John Clare: The Critical Heritage

By Mark Storey | Go to book overview

96.

John Wilson, unsigned review, Blackwood’s Edinburgh Magazine

July 1835, xxxviii, 231-47

John Wilson—or ‘Christopher North’—(1785-1854) was a wayward, temperamental critic, and Professor of Moral Philosophy at Edinburgh. His review, important for its basic seriousness, did not please Taylor who told Clare on 3 August 1835 (Eg. 2249, fol. 295):

The Review is a very poor one, very Scotch & very much inferior to what it should have been. Its author has no conception of the Imaginative Faculty in Poetry, in which your Genius excels, & which is the highest Faculty of the Poet. He therefore fails to estimate properly your character as a Poet, and advises you to imitate Bloomfield! This is sad Foolery, but we must be content. I hope the Review will help the Sale of the Work—Everybody says it is the best Volume you have yet published & I am sure it is. —Had you heard what James Montgomery said of yourself & your Poems one day lately to me, you would have been very much pleased. The praise of such a man is worth having.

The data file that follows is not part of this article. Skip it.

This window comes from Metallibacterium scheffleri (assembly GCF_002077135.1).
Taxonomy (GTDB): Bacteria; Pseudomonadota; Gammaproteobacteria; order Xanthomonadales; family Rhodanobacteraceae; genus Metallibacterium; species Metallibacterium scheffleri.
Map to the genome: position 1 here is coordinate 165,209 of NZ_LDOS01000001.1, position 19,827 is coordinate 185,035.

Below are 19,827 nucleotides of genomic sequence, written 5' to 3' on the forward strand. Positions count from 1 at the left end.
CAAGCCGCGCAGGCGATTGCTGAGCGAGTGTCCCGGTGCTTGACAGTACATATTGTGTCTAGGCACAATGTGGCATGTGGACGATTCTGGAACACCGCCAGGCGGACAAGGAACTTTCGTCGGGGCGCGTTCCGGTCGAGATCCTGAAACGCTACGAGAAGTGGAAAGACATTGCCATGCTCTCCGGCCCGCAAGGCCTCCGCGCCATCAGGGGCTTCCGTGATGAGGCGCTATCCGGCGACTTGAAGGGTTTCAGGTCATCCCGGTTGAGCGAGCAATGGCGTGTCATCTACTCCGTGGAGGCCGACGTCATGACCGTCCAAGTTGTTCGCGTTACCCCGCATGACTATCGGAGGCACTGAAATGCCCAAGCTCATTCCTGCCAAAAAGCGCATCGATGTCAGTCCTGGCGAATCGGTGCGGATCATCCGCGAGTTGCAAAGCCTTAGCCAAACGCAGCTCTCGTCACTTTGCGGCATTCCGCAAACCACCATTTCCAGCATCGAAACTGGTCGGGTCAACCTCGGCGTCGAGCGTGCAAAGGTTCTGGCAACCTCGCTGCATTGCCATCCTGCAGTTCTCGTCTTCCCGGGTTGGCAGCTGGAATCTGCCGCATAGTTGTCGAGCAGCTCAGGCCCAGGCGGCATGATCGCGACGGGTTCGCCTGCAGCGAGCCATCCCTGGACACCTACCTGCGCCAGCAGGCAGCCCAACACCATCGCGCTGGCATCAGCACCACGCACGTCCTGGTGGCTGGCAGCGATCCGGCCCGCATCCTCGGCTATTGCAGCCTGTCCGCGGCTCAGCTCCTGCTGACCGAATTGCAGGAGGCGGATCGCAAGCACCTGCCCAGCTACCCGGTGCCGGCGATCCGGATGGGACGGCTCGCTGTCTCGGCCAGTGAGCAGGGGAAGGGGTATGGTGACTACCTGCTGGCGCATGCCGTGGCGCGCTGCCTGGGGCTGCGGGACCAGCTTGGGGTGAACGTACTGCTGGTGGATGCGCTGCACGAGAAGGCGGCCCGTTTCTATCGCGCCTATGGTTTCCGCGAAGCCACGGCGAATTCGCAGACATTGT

On the other hand Mrs Emmerson exclaimed on 10 August, I am rejoiced to find “The Rural Muse” meets with such gracious notice—all the Journals I have seen speak of your “Poems” in terms of high commendation—“Blackwood” has a very ample notice…the article is written with great good feeling in judgement. ’ The review reappeared, substantially the same, in Recreations of Christopher North, 1864, i, 313-21, with one significant alteration: ‘His mind is an original one, and this volume proves it’ becomes ‘His mind is an original one, and his most indifferent verses prove it. ’ See Introduction, pp. 12-13.

It is with heartfelt pleasure that we take up a new volume of Poems by John Clare, the Northamptonshire Peasant. Some fifteen years or thereabouts, we believe, have elapsed since he earned that title which,

-225-

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